In reviewing the latest trials of antiemetic usage to prevent cytotoxic chemotherapy induced emesis, gaps in the literature suggest directions for future research and identify methodological approaches to be used in future investigations. The usage of molecular techniques and the identification of new receptors may allow new antiemetics to be developed and identification of the genes coding for antiemetic receptors may be used to select the appropriate antiemetics for individuals. Given the success achieved in controlling post chemotherapy vomiting, future studies should focus upon the control of nausea, and measure the impact of antiemetic control on quality of life as well as evaluating the pharmacoeconomics of these agents. Accounting for the interaction of antiemetics with cytotoxics becomes more important in trial design with the increasing complexity of antiemetic regimens. More information is needed on the emetic potential of the various combination chemotherapy regimens, multiple day chemotherapy and chemotherapy over multiple cycles. The emetic potential of prolonged administration of oral chemotherapy and newer biologicals and targeted therapies needs to be recorded. Further studies are required in specialized areas such as with high dose chemotherapy, for radiation induced emesis and in pediatrics.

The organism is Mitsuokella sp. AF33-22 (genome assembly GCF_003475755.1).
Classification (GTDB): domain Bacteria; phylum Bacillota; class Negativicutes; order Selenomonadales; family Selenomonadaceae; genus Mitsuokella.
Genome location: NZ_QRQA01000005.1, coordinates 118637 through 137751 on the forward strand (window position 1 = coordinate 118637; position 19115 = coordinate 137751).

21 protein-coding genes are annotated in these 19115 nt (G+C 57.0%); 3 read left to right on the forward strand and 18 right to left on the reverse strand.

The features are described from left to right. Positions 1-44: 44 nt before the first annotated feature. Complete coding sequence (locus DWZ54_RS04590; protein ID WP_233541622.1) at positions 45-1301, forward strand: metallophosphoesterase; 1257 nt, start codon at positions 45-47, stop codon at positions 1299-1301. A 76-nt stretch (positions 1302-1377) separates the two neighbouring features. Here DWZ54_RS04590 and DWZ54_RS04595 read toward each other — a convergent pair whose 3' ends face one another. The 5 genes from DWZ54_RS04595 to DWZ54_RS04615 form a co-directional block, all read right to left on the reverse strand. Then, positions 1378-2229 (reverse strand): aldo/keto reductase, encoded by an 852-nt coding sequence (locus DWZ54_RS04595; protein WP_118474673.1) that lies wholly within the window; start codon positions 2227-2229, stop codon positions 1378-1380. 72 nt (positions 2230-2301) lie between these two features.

Keywords: Antiemetics, methodology, guidelines, prognostic factors, quality of life, health economics
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